One of the best things about Jane Eyre is the way that its shot (I mean this as a compliment, not as slight). The film is visually striking, and its shots of the landscape are especially memorable. The film’s visuals also establish and maintain the mood of this Gothic romance quite wonderfully—a strange darkness and gloom pervade the film’s images, but they only serve to make that which they touch more alluring. The film’s visuals are often cold, atmospheric, and sublime, and they create a world that envelops viewers and in which the actions of Eyre and Rochester make all sense in the world.

The film’s gorgeous visuals are reinforced and further elevated by Dario Marianelli’s haunting, beautiful, and somewhat mournful score. His work here is more subtle than in the more recent Anna Karenina, but it is just what Jane Eyre‘s story calls for.

As Jane Eyre herself, Mia Wasikowska gives the film’s strongest and most successful performance. Her Jane is intense and quiet, shy and confident, and so much more all at once. Wasikowska brings just the right amount of emotion to the role and portrays Bronte’s almost impossibly complex heroine quite wonderfully. As one might expect, Michael Fassbender also gives a fine performance as the dark and enigmatic Rochester. Even when he is being affectionate, there is something strangely threatening about him, which works perfectly here. The scenes between Fassbender and Wasikowska are the film’s best (as they should be). Together, these two actors manage to be emotionally controlled and vulnerable all at once, and are both incredibly magnetic on screen.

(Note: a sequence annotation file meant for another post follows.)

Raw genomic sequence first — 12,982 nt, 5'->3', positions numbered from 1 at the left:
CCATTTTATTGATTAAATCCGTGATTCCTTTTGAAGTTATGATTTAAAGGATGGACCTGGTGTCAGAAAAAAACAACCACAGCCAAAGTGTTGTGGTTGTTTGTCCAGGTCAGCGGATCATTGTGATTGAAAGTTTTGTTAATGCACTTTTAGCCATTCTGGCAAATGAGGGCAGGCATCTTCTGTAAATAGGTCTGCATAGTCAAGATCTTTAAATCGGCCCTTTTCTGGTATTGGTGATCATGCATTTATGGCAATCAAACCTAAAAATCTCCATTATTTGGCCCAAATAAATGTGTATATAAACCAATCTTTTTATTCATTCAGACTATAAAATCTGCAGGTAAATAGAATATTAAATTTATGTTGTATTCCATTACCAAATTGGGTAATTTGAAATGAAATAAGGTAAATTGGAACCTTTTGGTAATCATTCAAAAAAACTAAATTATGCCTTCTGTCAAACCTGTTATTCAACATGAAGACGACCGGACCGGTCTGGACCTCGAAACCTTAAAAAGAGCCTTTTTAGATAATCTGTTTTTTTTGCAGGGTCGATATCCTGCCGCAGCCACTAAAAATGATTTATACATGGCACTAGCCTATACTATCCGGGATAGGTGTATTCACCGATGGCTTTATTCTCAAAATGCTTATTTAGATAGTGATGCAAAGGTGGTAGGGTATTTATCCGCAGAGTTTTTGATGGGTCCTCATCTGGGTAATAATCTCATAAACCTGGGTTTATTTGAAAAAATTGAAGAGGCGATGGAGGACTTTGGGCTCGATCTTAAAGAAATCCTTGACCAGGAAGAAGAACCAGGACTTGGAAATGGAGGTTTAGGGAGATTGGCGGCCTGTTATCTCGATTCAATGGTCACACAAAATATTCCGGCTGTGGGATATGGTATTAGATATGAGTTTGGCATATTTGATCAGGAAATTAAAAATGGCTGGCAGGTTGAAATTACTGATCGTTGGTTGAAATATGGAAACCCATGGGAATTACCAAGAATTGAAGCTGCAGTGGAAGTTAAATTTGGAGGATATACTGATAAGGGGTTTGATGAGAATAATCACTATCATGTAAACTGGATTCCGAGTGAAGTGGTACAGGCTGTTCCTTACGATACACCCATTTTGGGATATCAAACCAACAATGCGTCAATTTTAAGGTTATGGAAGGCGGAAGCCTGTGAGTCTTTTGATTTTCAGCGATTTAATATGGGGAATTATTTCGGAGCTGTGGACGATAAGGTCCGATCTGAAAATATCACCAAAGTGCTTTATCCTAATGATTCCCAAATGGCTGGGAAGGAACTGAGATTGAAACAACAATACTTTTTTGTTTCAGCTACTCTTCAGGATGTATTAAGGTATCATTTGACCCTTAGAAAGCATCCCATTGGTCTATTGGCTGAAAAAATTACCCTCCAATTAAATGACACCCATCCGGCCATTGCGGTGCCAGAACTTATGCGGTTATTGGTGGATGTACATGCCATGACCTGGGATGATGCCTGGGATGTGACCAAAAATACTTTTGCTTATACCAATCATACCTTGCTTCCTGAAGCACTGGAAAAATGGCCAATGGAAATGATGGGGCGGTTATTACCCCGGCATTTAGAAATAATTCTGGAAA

I was also impressed with Jaime Bell’s work in the film; while the part of St. John is a smaller one, he certainly leaves an impression (as does Judi Dench, though to a somewhat lesser extent). 

While Fukunaga’s film is largely successful, it does suffer from a few pacing problems. The first portion of the film takes its time setting up its frame narrative; given the mood, the atmosphere, and the controlled emotions of the film, this slower pace works quite well. Unfortunately, Jane Eyre begins to speed things up considerably in its final sections, and it does so to its own detriment. In particular, the plot concerning Rochester’s secret mad wife is a bit too rushed and under developed. I understand that Bronte’s novel is in many ways too large for a feature film, but at just 2 hours, his Jane Eyre could have been a little less condensed than it is.
Get Jane Eyre on Blu-ray. 

The Assassination of Jesse James by the Coward Robert Ford (2007)
Directed by Andrew Dominik
Watched on Feb 12

JFC 2007 was a ridiculously good year for movies. Also, why the hell did it take me this long to get around to watching The Assassination of Jesse James by the Coward Robert Ford? (Henceforth, I’ll shorten that monster of a title to The Assassination).